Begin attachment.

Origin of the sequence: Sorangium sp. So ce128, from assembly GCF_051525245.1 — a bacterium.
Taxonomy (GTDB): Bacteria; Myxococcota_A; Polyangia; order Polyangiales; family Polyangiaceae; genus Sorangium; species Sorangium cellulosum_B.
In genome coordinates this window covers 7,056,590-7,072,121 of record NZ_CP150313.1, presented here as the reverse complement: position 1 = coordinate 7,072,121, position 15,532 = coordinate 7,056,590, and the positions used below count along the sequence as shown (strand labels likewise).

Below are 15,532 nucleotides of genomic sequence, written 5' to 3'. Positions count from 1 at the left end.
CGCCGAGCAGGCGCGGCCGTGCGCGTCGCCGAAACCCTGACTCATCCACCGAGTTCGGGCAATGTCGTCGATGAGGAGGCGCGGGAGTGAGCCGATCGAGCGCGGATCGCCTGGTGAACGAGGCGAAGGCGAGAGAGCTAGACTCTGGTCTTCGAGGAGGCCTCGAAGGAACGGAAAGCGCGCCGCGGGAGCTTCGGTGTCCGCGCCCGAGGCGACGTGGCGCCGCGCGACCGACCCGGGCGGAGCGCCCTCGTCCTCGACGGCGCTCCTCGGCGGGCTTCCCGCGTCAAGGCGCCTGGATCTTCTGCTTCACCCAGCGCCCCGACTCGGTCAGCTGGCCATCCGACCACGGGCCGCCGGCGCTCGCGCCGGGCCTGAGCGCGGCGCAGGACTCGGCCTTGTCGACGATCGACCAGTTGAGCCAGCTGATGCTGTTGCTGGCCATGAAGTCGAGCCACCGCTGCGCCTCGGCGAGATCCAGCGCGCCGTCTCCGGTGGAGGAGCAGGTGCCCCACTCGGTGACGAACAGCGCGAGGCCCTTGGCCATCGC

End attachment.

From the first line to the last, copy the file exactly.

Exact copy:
Origin of the sequence: Sorangium sp. So ce128, from assembly GCF_051525245.1 — a bacterium.
Taxonomy (GTDB): Bacteria; Myxococcota_A; Polyangia; order Polyangiales; family Polyangiaceae; genus Sorangium; species Sorangium cellulosum_B.
In genome coordinates this window covers 7,056,590-7,072,121 of record NZ_CP150313.1, presented here as the reverse complement: position 1 = coordinate 7,072,121, position 15,532 = coordinate 7,056,590, and the positions used below count along the sequence as shown (strand labels likewise).

Below are 15,532 nucleotides of genomic sequence, written 5' to 3'. Positions count from 1 at the left end.
CGCCGAGCAGGCGCGGCCGTGCGCGTCGCCGAAACCCTGACTCATCCACCGAGTTCGGGCAATGTCGTCGATGAGGAGGCGCGGGAGTGAGCCGATCGAGCGCGGATCGCCTGGTGAACGAGGCGAAGGCGAGAGAGCTAGACTCTGGTCTTCGAGGAGGCCTCGAAGGAACGGAAAGCGCGCCGCGGGAGCTTCGGTGTCCGCGCCCGAGGCGACGTGGCGCCGCGCGACCGACCCGGGCGGAGCGCCCTCGTCCTCGACGGCGCTCCTCGGCGGGCTTCCCGCGTCAAGGCGCCTGGATCTTCTGCTTCACCCAGCGCCCCGACTCGGTCAGCTGGCCATCCGACCACGGGCCGCCGGCGCTCGCGCCGGGCCTGAGCGCGGCGCAGGACTCGGCCTTGTCGACGATCGACCAGTTGAGCCAGCTGATGCTGTTGCTGGCCATGAAGTCGAGCCACCGCTGCGCCTCGGCGAGATCCAGCGCGCCGTCTCCGGTGGAGGAGCAGGTGCCCCACTCGGTGACGAACAGCGCGAGGCCCTTGGCCATCGC